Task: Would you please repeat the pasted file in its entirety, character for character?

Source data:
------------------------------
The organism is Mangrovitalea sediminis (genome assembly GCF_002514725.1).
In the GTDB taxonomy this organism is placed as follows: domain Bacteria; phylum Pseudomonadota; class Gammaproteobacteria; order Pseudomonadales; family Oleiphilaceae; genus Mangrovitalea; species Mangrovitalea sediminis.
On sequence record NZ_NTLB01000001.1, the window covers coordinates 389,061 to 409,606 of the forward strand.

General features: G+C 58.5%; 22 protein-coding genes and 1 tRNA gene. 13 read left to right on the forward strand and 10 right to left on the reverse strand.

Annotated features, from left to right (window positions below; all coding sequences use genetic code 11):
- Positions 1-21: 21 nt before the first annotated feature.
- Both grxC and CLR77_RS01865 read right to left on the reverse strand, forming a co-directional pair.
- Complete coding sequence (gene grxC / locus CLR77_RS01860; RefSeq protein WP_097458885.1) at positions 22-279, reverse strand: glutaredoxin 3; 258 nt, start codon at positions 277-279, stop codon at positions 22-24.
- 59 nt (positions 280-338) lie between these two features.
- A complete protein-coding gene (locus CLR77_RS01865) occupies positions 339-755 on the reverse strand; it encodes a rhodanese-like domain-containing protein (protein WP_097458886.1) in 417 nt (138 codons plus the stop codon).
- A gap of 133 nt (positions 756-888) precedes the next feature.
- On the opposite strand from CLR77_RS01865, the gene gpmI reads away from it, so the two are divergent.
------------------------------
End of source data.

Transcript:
The organism is Mangrovitalea sediminis (genome assembly GCF_002514725.1).
In the GTDB taxonomy this organism is placed as follows: domain Bacteria; phylum Pseudomonadota; class Gammaproteobacteria; order Pseudomonadales; family Oleiphilaceae; genus Mangrovitalea; species Mangrovitalea sediminis.
On sequence record NZ_NTLB01000001.1, the window covers coordinates 389,061 to 409,606 of the forward strand.

General features: G+C 58.5%; 22 protein-coding genes and 1 tRNA gene. 13 read left to right on the forward strand and 10 right to left on the reverse strand.

Annotated features, from left to right (window positions below; all coding sequences use genetic code 11):
- Positions 1-21: 21 nt before the first annotated feature.
- Both grxC and CLR77_RS01865 read right to left on the reverse strand, forming a co-directional pair.
- Complete coding sequence (gene grxC / locus CLR77_RS01860; RefSeq protein WP_097458885.1) at positions 22-279, reverse strand: glutaredoxin 3; 258 nt, start codon at positions 277-279, stop codon at positions 22-24.
- 59 nt (positions 280-338) lie between these two features.
- A complete protein-coding gene (locus CLR77_RS01865) occupies positions 339-755 on the reverse strand; it encodes a rhodanese-like domain-containing protein (protein WP_097458886.1) in 417 nt (138 codons plus the stop codon).
- A gap of 133 nt (positions 756-888) precedes the next feature.
- On the opposite strand from CLR77_RS01865, the gene gpmI reads away from it, so the two are divergent.